Charles Krauthammer is probably America’s most influential conservative pundit, and a convenient barometer of the Republican Party’s temperament at any given moment, so it’s worth sitting up and taking notice when he says President Obama is on the cusp of committing “an impeachable offense.”
We should sit up not because what he’s saying about Obama’s plan to protect millions of unauthorized immigrants with deep roots in the U.S. from deportation is accurate. But because it gives you a clearer sense of the incredible pressures Republican leaders will face in the coming weeks. It’s a reminder that despite all the election-season jitters Obama’s proposal created in the Senate Democratic caucus, the specter of executive action has always spooked Republicans more than Democrats.
When incoming Senate Majority Leader Mitch McConnell said unilateral immigration measures would be tantamount to waving a red flag in front of a bull, he wasn’t just playing an expectations game. He was accurately describing the volatility of the right wing of the GOP. A group of over 50 Republicans have asked House appropriators to defund Obama’s proposal. If they ratchet up their demands by refusing to support any government funding plan that doesn’t tie Obama’s hands, Republicans will lose significant leverage in negotiations over the year-long spending plan. On the other hand, if Republican leaders heed their advice, they’ll be teeing up another government shutdown fight.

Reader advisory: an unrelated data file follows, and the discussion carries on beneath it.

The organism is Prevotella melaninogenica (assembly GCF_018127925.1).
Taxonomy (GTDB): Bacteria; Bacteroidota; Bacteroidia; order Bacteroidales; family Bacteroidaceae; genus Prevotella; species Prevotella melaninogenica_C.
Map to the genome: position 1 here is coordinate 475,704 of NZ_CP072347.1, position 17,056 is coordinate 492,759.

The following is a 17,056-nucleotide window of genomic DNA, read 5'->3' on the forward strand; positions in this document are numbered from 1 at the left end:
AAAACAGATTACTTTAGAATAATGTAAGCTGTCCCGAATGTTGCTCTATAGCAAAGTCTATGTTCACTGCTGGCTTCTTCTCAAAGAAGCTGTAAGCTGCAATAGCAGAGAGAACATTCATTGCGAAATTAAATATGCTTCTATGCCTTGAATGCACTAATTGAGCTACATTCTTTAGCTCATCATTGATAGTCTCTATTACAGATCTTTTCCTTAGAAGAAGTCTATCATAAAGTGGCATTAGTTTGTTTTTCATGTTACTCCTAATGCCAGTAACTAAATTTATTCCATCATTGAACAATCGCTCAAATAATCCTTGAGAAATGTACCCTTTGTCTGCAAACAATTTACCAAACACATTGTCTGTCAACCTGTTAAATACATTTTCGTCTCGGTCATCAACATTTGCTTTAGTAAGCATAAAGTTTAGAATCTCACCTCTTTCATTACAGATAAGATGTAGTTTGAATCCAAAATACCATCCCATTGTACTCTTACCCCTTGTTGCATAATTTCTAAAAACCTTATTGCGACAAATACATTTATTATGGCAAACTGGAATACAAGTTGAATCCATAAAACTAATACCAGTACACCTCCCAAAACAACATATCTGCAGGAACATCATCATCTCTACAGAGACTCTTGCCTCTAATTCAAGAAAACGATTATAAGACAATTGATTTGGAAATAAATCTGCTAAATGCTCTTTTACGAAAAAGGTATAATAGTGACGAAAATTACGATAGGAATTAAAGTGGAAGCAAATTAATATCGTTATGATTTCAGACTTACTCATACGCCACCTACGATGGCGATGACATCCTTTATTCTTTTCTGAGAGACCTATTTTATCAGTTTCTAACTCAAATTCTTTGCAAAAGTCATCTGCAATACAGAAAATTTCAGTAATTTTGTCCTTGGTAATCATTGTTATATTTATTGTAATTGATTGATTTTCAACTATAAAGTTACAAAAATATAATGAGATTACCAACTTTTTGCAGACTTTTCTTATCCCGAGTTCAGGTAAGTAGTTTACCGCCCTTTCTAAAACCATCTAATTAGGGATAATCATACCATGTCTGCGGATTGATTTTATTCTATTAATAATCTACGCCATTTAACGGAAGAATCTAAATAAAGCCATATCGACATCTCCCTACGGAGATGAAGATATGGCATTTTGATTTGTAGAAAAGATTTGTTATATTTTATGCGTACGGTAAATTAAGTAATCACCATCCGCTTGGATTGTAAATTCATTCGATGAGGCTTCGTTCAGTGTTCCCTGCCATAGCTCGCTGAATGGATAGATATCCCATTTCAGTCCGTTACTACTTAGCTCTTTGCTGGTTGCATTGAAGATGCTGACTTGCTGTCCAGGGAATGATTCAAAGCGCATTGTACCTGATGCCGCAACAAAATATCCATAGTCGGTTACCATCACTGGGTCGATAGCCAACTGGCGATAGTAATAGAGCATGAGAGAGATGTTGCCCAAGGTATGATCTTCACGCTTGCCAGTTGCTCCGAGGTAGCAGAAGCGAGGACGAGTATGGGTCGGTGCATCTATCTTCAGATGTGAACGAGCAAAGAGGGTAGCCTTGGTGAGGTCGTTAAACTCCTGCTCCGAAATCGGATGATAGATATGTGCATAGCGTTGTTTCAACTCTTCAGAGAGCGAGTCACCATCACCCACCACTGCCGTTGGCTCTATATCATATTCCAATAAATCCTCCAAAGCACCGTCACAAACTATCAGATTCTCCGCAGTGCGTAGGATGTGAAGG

GOP leaders obviously don’t want another shutdown. McConnell has all but taken a solemn oath not to allow Republicans to commit another unforced error like that. But House Speaker John Boehner can’t just tell these guys to pound sand. Which is why he told reporters Thursday that while his goal is “not to shut down the government,” he’s leaving “all options…on the table” to stop Obama from “violating his own oath.”
There are three tools Republicans can use to stop Obama, but toxic Republican politics preclude the only one—a pledge to vote on comprehensive reform—that would actually work. That leaves the spending and impeachment powers. If, like Boehner, Republican hardliners truly believe the president is preparing to violate his oath of office, and an appropriations fight won’t stop him, then suddenly Krauthammer’s option becomes the last arrow in their quiver.
It won’t succeed either.
But Boehner knows that this is where many of his members' minds are already starting to wander. It’s why he’s once again floating the possibility of suing Obama instead. That option helped him steer House Republicans away from getting carried away with impeachment fantasies ahead of the election. But as both a base-mobilizing tool and a legal strategy, it has been a striking failure. And whereas Boehner’s last flirtation with suing Obama was intended to address a more generalized sense that Obama was a lawless president, this time he’ll be confronted with a single, concrete act of executive discretion—one that happens to drive conservative hardliners completely batty.